Star Wars: The Last Jedi
There’s just something about the opening moments of a Star Wars movie. The quiet “a long time ago…,”, the iconic John Williams music, and the moment that the title crawl begins. Now that we’re destined to get a new Star Wars movie every year from now until forever, that impact may at some point wear off, but not yet. The feeling of seeing Episode VIII go across the screen is one that really is still one that’s as every bit as powerful as finally seeing Episode VII appear in the title crawl two years ago.
The Force Awakens ended on a cliffhanger, so for the first time we get a Star Wars movie that picks up pretty much right where the last one left off. The Starkiller base has been destroyed but so has the republic as well as any military presence that the republic may have. The First Order is now the de facto biggest power in the galaxy, and General Leia’s Resistance is even more Rebel Alliance 2.0 than before if that’s possible. General Hux ( Domhnall Gleeson) opens up the movie trying to stop an evacuation of the Resistance. In the opening sequence Poe Dameron (Oscar Isaac) tries to attack and destroy the far outpowered First Order Dreadnaught ship, and while his squadron is ultimately successful in taking out the bigger ship, the victory comes a cost that possibly puts the remains of the Resistance in even greater danger than they were before.
For those who have never heard of the Winchester Mystery House, it’s a popular “true” ghost story in American History. Sarah Winchester, one of the wealthiest women in the world thanks to her 50% stake in the Winchester Repeating Arms company, oversaw the never ending construction and expansion of the Winchester mansion which was worked on for thirty-eight years until her death. The ghost story about the mansion is that Sarah Winchester believed that the mansion had to be built to appease the spirits of those who were killed by the weapons made by the Winchester company. The never ending, haphazard construction of the mansion lead to bizarre architecture including doors and staircases that would lead to nowhere and windows that didn’t look outside but rather into different rooms and hallways.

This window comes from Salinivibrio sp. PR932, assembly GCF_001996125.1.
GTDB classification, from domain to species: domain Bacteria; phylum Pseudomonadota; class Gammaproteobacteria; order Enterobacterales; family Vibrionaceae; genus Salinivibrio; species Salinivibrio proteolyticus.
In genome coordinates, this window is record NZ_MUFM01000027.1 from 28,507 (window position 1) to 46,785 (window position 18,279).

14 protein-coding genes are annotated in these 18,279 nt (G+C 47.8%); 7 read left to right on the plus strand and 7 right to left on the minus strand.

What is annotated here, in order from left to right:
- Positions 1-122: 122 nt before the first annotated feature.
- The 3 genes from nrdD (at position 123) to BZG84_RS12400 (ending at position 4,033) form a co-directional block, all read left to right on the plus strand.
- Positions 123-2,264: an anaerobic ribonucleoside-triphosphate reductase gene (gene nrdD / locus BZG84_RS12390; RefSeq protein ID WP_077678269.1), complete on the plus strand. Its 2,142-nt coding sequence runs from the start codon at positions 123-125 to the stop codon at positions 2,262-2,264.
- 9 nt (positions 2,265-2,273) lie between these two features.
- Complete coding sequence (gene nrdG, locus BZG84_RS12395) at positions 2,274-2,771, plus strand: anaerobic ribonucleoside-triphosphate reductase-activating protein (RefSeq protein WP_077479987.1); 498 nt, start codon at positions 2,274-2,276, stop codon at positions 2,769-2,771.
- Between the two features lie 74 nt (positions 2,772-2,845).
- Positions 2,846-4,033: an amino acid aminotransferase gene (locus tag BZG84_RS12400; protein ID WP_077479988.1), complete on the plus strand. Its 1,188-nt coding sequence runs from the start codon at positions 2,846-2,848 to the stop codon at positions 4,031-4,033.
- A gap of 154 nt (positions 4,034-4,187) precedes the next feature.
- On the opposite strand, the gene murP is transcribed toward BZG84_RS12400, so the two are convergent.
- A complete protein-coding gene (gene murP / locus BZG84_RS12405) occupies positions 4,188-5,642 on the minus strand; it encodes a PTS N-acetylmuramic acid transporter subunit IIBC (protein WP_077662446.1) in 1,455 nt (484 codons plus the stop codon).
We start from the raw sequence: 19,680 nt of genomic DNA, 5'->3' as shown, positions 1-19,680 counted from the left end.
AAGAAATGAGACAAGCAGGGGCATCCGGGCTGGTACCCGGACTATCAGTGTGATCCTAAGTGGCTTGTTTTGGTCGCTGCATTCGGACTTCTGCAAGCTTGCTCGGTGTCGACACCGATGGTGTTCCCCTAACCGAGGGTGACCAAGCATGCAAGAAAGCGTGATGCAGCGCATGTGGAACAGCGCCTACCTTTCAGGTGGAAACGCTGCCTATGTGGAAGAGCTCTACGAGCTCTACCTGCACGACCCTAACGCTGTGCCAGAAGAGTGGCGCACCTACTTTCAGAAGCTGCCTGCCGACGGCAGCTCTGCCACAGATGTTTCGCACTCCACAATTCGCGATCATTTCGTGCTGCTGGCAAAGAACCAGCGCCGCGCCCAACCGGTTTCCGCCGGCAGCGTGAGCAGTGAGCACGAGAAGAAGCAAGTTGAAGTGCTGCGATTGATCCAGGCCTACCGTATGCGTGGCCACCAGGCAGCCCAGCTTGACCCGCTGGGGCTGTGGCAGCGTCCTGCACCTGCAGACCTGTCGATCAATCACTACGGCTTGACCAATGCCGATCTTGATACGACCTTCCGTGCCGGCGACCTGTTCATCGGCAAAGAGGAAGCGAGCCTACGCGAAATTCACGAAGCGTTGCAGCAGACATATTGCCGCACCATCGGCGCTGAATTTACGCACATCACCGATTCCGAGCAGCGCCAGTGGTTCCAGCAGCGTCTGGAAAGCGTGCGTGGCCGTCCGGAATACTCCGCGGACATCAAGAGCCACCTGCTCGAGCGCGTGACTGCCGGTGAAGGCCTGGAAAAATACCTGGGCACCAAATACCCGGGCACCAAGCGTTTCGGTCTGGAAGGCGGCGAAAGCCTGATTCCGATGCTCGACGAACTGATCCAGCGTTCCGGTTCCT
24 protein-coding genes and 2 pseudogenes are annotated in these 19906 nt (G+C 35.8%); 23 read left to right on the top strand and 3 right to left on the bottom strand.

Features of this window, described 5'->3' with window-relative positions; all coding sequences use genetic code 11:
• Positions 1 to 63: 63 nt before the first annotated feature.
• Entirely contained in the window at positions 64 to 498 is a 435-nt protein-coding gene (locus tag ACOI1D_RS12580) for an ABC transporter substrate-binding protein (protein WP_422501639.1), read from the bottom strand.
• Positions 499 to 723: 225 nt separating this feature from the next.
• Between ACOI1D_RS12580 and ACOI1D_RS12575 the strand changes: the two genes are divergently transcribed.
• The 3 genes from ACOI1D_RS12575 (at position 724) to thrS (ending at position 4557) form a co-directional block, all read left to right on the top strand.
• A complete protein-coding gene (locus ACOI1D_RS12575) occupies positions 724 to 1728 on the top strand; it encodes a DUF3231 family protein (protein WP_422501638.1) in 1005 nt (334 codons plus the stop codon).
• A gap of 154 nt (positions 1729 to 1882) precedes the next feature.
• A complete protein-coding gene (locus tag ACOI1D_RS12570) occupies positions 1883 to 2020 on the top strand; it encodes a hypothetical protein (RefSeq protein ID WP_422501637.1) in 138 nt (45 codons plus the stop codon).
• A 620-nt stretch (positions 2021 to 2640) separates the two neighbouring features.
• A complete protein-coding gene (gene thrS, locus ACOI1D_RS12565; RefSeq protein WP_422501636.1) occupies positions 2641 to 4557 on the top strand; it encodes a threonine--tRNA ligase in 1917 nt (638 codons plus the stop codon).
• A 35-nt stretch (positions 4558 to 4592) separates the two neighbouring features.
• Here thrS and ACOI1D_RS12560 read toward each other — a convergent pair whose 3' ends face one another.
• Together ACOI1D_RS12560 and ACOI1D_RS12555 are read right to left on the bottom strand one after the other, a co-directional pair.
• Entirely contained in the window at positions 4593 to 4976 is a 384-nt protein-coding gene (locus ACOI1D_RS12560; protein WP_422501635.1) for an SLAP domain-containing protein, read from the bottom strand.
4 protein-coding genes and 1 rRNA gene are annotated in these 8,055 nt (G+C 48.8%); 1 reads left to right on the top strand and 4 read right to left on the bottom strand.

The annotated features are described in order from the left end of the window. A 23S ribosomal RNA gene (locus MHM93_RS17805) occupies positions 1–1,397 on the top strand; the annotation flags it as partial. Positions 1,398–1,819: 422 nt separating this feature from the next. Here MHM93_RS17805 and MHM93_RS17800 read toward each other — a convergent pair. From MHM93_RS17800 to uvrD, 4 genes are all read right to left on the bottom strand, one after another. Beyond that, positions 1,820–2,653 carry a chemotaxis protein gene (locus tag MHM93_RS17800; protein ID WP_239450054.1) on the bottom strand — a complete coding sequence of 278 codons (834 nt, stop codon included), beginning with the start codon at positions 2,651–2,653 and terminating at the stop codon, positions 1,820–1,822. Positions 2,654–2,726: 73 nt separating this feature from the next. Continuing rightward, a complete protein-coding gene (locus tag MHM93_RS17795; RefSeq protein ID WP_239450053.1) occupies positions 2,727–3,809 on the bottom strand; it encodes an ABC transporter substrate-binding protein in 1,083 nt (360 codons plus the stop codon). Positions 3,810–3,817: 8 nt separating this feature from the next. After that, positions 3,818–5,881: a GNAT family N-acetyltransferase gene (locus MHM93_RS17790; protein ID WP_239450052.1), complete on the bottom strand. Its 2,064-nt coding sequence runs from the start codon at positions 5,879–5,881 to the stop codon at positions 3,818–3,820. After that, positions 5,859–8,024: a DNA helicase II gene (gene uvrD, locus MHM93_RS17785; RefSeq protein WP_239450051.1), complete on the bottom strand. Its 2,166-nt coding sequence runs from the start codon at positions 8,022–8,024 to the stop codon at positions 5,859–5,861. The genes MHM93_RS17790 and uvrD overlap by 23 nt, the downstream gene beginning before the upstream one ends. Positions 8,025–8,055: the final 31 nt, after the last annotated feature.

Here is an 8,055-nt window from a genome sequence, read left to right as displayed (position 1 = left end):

The maze of a mansion captured the public’s imagination and the mansion, along with its story became a popular tourist destination for those interested in the supernatural, including the famous Harry Houdini who is said to have been the one to give the mansion the name ‘Mystery House.’
Thurgood Marshall lived a long, fascinating life. He argued 32 cases before the Supreme Court including, most famously, Brown vs. Board of Education. He was also the first African-American justice of the Supreme Court. None of this is explored in this movie. The movie isn’t a biopic detailing the life of the man it’s named after, but instead, it’s a movie that focuses solely on one case early in his career.
In the early 1940s Thurgood Marshall was an attorney for the NAACP, traveling the country and defending clients who were being persecuted in the courtroom due to their race. The person in question for the case that is covered by the movie was a man named Joseph Spell, a chauffeur who was accused of a wealthy, upper class white woman of raping her multiple times before throwing her over the side of a bridge attempting to drown her. When Marshall arrives in Connecticut, he’s faced with a world of obstacles. Not being a member of the Connecticut bar, Marshall is not allowed to talk in the courtroom, meaning that the reluctant Samuel Friedman (Josh Gad) is forced to be the one to speak for the defense while Marshall sits silently at the table, communicating to Friedman through brief notes and raised eyebrows.